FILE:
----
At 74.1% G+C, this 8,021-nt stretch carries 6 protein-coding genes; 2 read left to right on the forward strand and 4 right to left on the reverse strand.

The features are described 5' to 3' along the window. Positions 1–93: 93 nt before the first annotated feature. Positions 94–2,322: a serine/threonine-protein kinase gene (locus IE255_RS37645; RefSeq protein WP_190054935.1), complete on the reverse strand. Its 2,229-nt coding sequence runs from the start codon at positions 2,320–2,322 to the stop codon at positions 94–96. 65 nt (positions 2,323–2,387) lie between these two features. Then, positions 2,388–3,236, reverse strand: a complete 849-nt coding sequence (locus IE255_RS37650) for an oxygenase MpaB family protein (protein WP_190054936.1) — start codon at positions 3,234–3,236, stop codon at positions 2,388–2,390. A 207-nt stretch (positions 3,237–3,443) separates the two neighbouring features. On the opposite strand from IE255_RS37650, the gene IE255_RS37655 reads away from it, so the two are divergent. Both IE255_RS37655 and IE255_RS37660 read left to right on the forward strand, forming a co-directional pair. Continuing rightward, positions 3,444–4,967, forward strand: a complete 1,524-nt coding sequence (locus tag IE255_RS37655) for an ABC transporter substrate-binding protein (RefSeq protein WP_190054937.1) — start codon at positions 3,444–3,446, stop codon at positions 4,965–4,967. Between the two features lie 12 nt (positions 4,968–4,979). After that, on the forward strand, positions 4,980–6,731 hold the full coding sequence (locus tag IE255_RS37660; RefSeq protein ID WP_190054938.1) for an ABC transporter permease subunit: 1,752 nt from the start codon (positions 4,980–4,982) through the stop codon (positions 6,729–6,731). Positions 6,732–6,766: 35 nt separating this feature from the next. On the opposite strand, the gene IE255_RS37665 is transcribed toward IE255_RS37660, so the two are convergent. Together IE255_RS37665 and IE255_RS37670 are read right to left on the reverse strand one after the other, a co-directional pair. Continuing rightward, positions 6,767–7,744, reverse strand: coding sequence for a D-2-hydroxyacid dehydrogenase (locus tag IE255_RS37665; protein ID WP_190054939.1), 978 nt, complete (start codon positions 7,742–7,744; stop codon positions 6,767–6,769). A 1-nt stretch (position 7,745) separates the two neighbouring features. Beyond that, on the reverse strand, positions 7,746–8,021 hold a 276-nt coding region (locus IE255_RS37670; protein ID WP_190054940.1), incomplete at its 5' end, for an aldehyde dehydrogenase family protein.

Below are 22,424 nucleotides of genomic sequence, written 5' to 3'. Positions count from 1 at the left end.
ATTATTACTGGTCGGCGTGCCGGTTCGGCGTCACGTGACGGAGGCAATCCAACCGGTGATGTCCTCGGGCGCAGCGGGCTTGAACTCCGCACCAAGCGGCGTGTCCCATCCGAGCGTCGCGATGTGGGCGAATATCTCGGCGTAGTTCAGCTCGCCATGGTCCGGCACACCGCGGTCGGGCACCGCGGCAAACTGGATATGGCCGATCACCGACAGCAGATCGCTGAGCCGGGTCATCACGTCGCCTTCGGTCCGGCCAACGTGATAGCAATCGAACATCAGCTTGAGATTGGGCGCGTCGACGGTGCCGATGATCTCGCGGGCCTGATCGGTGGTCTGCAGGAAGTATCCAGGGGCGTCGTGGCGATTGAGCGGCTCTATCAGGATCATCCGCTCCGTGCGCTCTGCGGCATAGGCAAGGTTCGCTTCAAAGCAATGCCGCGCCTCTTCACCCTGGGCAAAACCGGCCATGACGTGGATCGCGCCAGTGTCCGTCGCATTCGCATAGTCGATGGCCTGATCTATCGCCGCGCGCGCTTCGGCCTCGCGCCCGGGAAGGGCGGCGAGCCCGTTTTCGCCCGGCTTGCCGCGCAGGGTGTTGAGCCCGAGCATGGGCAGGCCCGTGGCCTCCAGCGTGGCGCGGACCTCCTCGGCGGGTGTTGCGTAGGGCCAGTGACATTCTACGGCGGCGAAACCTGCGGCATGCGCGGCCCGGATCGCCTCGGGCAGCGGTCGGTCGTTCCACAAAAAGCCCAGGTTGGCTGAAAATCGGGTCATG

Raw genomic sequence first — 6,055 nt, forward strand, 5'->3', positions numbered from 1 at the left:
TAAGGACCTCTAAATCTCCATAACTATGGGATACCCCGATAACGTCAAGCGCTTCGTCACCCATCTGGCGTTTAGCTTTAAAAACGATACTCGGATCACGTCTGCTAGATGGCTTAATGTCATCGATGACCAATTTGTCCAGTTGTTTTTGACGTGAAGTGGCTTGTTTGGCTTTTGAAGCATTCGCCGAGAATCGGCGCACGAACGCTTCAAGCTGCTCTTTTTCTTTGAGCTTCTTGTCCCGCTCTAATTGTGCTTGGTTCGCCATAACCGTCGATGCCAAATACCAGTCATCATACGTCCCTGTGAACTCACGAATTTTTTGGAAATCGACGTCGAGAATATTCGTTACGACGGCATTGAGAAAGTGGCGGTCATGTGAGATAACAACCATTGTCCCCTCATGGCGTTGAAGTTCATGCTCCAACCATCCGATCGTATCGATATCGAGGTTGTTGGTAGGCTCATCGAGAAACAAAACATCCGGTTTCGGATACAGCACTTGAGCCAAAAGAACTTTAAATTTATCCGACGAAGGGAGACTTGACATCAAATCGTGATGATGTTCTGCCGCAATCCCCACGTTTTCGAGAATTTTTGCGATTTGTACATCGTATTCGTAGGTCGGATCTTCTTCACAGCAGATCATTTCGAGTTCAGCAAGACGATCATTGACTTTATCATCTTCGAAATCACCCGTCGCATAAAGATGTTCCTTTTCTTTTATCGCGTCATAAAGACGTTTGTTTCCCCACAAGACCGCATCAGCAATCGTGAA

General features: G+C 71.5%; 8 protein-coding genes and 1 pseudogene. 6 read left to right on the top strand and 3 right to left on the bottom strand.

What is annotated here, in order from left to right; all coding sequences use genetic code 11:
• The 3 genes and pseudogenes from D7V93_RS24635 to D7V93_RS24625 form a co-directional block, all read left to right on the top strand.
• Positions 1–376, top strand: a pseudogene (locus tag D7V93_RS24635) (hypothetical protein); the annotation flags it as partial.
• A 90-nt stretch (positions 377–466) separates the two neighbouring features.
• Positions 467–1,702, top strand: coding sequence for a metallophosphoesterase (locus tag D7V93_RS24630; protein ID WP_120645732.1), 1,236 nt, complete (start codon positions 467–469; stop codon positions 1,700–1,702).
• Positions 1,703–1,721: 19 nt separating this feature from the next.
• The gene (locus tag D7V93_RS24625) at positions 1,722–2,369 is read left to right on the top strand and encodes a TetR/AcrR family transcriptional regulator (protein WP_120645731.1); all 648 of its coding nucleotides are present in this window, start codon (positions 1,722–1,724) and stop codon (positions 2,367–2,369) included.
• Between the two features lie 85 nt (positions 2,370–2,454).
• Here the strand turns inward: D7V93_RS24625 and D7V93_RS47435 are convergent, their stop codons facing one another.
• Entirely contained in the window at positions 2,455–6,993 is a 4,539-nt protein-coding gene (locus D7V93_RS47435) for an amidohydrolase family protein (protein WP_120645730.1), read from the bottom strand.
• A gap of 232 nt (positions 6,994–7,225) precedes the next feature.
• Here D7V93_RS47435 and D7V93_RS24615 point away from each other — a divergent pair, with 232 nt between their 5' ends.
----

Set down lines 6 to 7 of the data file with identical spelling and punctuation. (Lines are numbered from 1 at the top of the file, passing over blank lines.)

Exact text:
TAAGGACCTCTAAATCTCCATAACTATGGGATACCCCGATAACGTCAAGCGCTTCGTCACCCATCTGGCGTTTAGCTTTAAAAACGATACTCGGATCACGTCTGCTAGATGGCTTAATGTCATCGATGACCAATTTGTCCAGTTGTTTTTGACGTGAAGTGGCTTGTTTGGCTTTTGAAGCATTCGCCGAGAATCGGCGCACGAACGCTTCAAGCTGCTCTTTTTCTTTGAGCTTCTTGTCCCGCTCTAATTGTGCTTGGTTCGCCATAACCGTCGATGCCAAATACCAGTCATCATACGTCCCTGTGAACTCACGAATTTTTTGGAAATCGACGTCGAGAATATTCGTTACGACGGCATTGAGAAAGTGGCGGTCATGTGAGATAACAACCATTGTCCCCTCATGGCGTTGAAGTTCATGCTCCAACCATCCGATCGTATCGATATCGAGGTTGTTGGTAGGCTCATCGAGAAACAAAACATCCGGTTTCGGATACAGCACTTGAGCCAAAAGAACTTTAAATTTATCCGACGAAGGGAGACTTGACATCAAATCGTGATGATGTTCTGCCGCAATCCCCACGTTTTCGAGAATTTTTGCGATTTGTACATCGTATTCGTAGGTCGGATCTTCTTCACAGCAGATCATTTCGAGTTCAGCAAGACGATCATTGACTTTATCATCTTCGAAATCACCCGTCGCATAAAGATGTTCCTTTTCTTTTATCGCGTCATAAAGACGTTTGTTTCCCCACAAGACCGCATCAGCAATCGTGAA

General features: G+C 71.5%; 8 protein-coding genes and 1 pseudogene. 6 read left to right on the top strand and 3 right to left on the bottom strand.